Hektoen International

A Journal of Medical Humanities

Tag: De Humani Corporis Fabrica

  • Handmaidens of anatomy

    Elisabeth BranderSt. Louis, Missouri, United States Some of the most well-known images in the history of anatomy are the woodcut écorché figures that appear in Andreas Vesalius’s De humani corporis fabrica, published in 1543. Rather than lying inert on a dissection table, they stride boldly through a pastoral landscape as if still alive, showing their…

  • A brief history of kidney transplantation

    Laura Carreras-Planella Marcella Franquesa Ricardo Lauzurica Francesc E. Borràs Barcelona, Spain   We may think of renal transplantation as routine therapy today, but this procedure has taken centuries to develop and is marked by important events in the history of science. An ancient description of the kidneys is found in the Egyptian Ebers Papyrus, dated…

  • Bloody beginnings of hematology

    Sherin Jose ChockattuBengaluru, India His pole, with pewter basins hung,Black, rotten teeth in order strung,Rang’d cups that in the window stood,Lin’d with red rags, to look like blood,Did well his threefold trade explain,Who shav’d, drew teeth, and breathd a vein – John Gay (The Goat Without a Beard, 1727) For over three millennia, self-taught physicians…

  • Bibliotheca Sibbaldiana

    Colin McDowallEdinburgh, Scotland On 5 February 1723 a crowd gathered at the house of the late Sir Robert Sibbald, noted Edinburgh physician, for the auction of his personal library. Sibbald was a considerable collector of books and after his death in August 1722 the sale of his surviving library garnered considerable attention. Although printed as…

  • Pig man: pigs in medicine from Galen to transgenic xenotransplantation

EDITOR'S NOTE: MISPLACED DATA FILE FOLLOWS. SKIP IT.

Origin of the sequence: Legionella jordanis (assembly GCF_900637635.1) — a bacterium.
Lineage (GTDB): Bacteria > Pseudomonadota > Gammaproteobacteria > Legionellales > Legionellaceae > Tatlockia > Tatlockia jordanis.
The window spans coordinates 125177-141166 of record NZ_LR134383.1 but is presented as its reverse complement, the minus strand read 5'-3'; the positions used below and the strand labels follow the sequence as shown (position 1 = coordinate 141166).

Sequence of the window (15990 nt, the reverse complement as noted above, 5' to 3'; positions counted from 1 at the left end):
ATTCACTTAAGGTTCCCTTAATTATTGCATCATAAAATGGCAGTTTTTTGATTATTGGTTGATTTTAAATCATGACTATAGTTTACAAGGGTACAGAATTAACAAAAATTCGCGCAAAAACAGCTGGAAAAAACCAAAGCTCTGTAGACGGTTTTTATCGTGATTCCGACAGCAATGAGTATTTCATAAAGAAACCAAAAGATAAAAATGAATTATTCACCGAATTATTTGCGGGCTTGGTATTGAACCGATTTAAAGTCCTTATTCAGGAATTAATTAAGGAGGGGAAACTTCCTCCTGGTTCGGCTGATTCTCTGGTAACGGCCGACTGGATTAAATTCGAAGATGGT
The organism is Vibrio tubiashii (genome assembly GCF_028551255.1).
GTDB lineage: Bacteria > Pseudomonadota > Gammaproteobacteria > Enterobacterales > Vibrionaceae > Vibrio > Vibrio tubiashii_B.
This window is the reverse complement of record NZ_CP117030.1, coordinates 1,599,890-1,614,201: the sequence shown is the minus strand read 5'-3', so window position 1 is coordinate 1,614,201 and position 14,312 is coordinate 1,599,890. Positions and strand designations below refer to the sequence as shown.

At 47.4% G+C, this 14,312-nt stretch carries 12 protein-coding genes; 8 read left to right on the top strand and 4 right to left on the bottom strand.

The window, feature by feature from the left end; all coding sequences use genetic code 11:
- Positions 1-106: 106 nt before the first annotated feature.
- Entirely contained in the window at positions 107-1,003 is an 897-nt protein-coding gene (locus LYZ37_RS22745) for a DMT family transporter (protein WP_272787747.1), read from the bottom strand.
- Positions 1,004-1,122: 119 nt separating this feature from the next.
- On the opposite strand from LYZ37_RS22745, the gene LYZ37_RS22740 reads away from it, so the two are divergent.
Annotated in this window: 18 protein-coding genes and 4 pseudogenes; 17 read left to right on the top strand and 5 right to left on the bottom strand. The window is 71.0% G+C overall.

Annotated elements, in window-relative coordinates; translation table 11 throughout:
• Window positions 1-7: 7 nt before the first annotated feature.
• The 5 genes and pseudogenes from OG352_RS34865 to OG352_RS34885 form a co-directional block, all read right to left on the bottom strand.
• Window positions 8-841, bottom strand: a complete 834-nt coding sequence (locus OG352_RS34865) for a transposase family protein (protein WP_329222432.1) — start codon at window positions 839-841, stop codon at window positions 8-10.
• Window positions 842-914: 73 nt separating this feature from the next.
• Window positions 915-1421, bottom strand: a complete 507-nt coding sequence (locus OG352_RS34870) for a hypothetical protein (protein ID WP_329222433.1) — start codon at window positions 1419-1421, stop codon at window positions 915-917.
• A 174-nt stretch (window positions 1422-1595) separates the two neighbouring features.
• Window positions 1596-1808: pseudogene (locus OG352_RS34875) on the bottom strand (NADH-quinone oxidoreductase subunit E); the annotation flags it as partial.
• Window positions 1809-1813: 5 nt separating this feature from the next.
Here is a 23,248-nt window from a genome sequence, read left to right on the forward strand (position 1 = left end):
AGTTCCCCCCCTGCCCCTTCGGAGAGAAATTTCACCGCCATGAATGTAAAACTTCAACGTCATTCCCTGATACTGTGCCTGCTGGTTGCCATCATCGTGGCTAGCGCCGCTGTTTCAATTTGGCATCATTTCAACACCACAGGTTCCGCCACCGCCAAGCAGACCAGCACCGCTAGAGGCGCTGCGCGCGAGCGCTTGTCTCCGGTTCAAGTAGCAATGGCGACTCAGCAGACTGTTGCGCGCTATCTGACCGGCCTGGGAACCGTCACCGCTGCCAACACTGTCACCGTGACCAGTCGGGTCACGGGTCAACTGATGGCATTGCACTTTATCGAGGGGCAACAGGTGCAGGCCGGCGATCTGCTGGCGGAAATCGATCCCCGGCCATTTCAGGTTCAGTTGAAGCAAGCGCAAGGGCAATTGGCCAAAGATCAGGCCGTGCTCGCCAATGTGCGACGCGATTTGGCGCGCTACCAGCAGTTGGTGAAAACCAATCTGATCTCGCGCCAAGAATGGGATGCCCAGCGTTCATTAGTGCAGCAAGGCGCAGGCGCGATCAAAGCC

Stanley Gutiontov Chicago, Illinois, United States   The bad rap “And the pig, though it has a split hoof completely divided, does not chew the cud; it is unclean for you.” —Leviticus 11:7 Slaughtering of a pig Pig: a word variably defined as “a young domesticated swine not yet sexually mature” or “a dirty, gluttonous,…

  • Redefining the medical artist

    Meena Malhotra Chicago, Illinois, USA   Medical illustration is a long-standing tradition that dates back to the sixteenth-century anatomist and physician Andreas Vesalius. In his preface to his book, De humani corporis fabrica (On the Fabric of the Human Body), Vesalius commented on the value of images and dissection in learning anatomy: How much pictures…

  • Anatomical ghosts in The Merchant of Venice

    Mauro Spicci Antonio and the dangers of self-diagnosis In the last few years the steadily growing number of attempts to read Shakespeare’s plays from a medical perspective has been justified by the idea that they are not simply the immortal fruits of a genius, but also documents reflecting the historical, cultural, and social background of…

  • Vesalius: Spirit of excellence and inquiry

    JMS Pearce United Kingdom This brief sketch is offered to commemorate the 500th birthday of Andreas Vesalius and the beginnings of post-Renaissance anatomy. Few men are more deserving of lasting fame than Vesalius. The prime importance of his anatomy is irrefutable. The current decline in anatomy teaching has provoked trenchant criticism.1 But Vesalius was not the…

  • Vesalius in Pisa

    Gianfranco NataleRosalba CiranniPaola LenziPisa, Italy Andreas Vesalius was born in 1514 in Bruxelles and studied in Paris but graduated in Padua. He published De humani corporis fabrica in 1543, and then spent time conducting anatomical dissections in Bologna, Pisa, and Florence before becoming the private physician of Emperor Charles V. The present note aims to…